But how to separate fact from fiction, advertising from real world experience? It;s also an assumption here that you want to bounce higher from your heel. Personally, I’ve been working on my technique and trying to not even let my heel touch the ground as all the Elite athletes run on their toes – a more natural running position.
However, there are many pro runners who swear by Adidas Boost. Dennis Kimetto, the brand new marathon world record holder at Berlin wore them, as does Steve Way, 100km Ultra running champion and former marathon record holder Wilson Kipsang as well. Having worn them myself I actually found the heel cushioning harder than the Nike Lunarglides. The difference for me was the bounciness in the mid to forefoot section which did add that welcome boost upon kick off.
Another option here is to go with the original Adidas Adios without the Boost tech. This was and still is widely used by bog standard runners and elites alike – Haile Gebrselassie was a great advocate.
The Boosts are a contender but expensive and not the most comfortable shoes I’ve ever worn…
Newton Gravity 3 – 3mm Drop – 9oz
I felt I should include Newton’s offering for longer distances given that this brand are my go to shoes for shorter races. The Newtons do force your body to adapt to a more natural ‘Newton’ way of running and this counts for every single shoe they make. I wouldn’t advise jumping straight into a half marathon race in these without first getting your legs used to them.
The Gravity 3 does look good and features five lugs on the forefoot which follow the contours of your feet/toes. It’s this P.O.P.1 system that makes it really hard to walk normally whilst wearing Newtons, but almost tips you forward when you start running.
The Newton Gravity would probably be a lot more appealing if it weren’t so expensive – £110 ($125).
Nike Flyknit Racer -10mm Drop – Weight 5.6oz
These are probably the only serious running shoes that you will also see non runners wearing due to Nike’s wide appeal and the fact that their shoes always look great (in my opinion). They’re light! Oh so light at 5.6oz and with the mega comfy and secure flyknit upper the fit feels like a second skin.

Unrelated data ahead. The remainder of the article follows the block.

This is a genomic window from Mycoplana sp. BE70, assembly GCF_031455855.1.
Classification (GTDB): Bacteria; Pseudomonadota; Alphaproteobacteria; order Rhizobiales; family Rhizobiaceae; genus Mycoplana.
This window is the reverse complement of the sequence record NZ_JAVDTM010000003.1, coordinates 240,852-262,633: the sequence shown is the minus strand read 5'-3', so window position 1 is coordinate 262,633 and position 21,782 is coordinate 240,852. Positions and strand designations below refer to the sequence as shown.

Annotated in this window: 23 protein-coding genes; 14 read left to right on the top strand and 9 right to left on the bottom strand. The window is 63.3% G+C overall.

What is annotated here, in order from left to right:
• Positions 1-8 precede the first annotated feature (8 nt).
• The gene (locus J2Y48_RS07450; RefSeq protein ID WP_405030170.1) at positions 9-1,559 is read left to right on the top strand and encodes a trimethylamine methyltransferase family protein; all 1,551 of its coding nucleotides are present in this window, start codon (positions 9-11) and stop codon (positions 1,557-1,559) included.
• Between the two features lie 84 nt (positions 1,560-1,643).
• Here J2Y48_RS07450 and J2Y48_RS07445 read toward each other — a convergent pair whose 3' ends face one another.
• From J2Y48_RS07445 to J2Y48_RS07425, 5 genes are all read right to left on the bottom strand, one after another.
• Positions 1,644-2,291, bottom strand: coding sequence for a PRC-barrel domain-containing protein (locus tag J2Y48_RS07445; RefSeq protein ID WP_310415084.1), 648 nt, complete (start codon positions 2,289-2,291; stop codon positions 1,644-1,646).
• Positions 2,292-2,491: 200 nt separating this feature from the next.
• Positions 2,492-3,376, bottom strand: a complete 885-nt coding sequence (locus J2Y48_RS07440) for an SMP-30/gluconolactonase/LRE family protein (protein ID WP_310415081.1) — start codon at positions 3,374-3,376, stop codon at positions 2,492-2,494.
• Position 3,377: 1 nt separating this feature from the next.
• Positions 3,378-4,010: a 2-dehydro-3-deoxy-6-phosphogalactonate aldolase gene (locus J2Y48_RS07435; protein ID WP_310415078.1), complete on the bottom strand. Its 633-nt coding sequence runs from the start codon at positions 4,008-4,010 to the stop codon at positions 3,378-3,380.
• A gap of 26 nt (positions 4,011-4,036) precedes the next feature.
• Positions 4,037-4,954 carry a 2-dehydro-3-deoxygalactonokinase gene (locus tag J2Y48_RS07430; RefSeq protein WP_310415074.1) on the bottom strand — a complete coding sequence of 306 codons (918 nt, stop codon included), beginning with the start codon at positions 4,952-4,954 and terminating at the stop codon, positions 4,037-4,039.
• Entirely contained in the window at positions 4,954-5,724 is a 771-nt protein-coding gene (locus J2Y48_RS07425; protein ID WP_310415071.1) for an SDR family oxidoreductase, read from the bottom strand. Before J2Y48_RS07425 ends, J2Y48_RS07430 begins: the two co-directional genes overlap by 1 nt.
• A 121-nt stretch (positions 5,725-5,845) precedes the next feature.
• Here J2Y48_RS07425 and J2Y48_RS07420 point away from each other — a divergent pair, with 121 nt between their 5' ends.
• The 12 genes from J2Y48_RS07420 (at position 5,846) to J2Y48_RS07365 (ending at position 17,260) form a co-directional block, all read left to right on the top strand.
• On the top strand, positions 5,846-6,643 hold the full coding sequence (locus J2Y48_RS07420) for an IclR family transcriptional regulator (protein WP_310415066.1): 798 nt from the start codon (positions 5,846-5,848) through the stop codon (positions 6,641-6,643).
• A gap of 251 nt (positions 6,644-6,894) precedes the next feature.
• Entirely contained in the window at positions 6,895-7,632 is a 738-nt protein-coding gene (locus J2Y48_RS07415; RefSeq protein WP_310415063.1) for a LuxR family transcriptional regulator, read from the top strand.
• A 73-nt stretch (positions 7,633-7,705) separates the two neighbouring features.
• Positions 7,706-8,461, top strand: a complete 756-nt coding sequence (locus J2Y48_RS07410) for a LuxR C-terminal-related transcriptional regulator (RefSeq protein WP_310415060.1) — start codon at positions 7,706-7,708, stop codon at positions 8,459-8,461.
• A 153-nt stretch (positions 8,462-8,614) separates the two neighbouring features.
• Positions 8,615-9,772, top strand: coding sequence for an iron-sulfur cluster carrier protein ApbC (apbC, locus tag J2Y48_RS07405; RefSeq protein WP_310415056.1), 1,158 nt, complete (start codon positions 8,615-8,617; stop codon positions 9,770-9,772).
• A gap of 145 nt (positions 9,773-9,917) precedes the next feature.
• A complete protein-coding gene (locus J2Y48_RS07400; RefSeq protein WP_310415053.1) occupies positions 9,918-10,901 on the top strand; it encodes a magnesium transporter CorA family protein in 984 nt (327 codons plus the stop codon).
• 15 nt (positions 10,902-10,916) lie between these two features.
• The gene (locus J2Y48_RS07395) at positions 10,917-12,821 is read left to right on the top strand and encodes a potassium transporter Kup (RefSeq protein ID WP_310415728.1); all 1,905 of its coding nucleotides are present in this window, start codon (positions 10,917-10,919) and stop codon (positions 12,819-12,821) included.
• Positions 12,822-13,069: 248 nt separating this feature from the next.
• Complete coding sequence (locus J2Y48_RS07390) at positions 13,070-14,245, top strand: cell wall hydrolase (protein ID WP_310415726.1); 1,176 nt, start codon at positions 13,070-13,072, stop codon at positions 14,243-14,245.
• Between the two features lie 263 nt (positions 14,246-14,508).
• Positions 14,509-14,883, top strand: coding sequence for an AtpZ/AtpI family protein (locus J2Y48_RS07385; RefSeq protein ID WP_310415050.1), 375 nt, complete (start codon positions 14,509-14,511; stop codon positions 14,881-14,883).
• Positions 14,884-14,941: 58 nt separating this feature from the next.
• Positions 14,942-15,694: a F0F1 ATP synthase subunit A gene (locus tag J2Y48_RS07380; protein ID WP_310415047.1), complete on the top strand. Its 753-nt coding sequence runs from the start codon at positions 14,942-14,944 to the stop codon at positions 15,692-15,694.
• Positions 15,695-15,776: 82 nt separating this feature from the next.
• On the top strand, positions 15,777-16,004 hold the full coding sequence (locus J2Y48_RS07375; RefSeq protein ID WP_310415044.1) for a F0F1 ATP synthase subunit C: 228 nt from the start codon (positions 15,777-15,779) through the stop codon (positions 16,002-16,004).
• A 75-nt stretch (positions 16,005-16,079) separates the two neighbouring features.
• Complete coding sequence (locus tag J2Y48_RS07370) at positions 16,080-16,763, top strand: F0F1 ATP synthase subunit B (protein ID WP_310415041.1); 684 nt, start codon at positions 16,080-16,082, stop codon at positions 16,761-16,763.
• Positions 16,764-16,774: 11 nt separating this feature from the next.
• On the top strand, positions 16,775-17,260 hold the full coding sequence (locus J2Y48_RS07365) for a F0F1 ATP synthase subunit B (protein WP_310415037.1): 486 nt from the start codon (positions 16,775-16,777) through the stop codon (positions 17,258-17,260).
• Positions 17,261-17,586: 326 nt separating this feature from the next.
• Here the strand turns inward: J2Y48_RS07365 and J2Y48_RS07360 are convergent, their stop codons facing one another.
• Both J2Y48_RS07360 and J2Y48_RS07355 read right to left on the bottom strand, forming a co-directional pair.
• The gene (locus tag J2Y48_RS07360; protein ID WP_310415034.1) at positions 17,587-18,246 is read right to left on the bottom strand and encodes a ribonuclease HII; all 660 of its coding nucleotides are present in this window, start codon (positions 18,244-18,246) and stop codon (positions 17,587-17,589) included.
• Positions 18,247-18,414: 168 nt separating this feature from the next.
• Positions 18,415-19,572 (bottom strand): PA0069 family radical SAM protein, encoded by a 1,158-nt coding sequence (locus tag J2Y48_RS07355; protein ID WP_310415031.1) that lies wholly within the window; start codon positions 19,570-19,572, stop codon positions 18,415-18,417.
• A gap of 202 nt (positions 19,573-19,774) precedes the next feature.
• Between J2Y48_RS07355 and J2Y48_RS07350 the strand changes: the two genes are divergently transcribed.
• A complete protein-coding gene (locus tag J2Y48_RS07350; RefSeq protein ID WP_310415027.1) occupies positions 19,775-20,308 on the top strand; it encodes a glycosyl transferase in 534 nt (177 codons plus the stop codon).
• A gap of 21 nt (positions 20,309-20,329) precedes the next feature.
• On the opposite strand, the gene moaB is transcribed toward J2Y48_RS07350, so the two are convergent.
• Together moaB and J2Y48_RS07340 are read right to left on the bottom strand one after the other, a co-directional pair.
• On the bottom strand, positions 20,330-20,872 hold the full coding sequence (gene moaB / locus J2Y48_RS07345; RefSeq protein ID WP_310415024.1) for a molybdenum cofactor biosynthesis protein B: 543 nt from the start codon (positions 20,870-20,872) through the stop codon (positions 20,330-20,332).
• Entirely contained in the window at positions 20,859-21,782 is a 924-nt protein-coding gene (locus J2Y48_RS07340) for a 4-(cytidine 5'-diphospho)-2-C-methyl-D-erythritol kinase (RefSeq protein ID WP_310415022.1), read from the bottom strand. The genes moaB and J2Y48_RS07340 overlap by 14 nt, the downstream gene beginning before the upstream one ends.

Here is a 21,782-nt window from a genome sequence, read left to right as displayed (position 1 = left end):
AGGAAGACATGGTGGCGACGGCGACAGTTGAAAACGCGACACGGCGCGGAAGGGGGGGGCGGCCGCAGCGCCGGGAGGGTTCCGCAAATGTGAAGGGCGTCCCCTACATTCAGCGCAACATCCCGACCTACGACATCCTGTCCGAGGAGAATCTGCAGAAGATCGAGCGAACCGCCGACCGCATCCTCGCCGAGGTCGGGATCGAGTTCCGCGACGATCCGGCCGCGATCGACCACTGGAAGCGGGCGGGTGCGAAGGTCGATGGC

Price-wise these are the most expensive on the market at £130 when bought directly from the Nike website. Looks wise, they’re the best. Materials? Well they are of a very high quality and made from 80% recycled materials too. You know when you buy a pair of Nikes that many, many hours will have gone into research and development to ensure the best shoe for the best athletes. It’s just that you pay for all this at the counter.
Maybe more appealing once the price drops…
Asics GT 2000 – 10mm Drop – Weight: 11oz
The final running shoe on my shortlist is the Asics GT2000. My trail shoes are Asics (Gel Fuji Trainer2) and they have never fit me quite as well as my other shoes. It’s not a sizing issue, more that I can feel each and every contour of the inside of the shoe and so I vowed never to buy any again. Asics are such a highly regarded and widely used brand in running though, that I’d be a fool to not look at a model that comes highly recommended.
The GT 2000 is a highly structured and supportive shoe for those who like the feel of a soft soled shoe. A few years ago I would have made it my mission to find the shoe with the most cushioning in order to soften the impact on my ankle, however this is not now the case. For this reason, plus the relative heaviness (nearly twice the weight of the Nikes) I think I’l be passing on the GT 2000 – I need a racer, not a bouncy castle.
If anyone has any experience with other great shoes for longer distances then I’d welcome your feedback and experiences!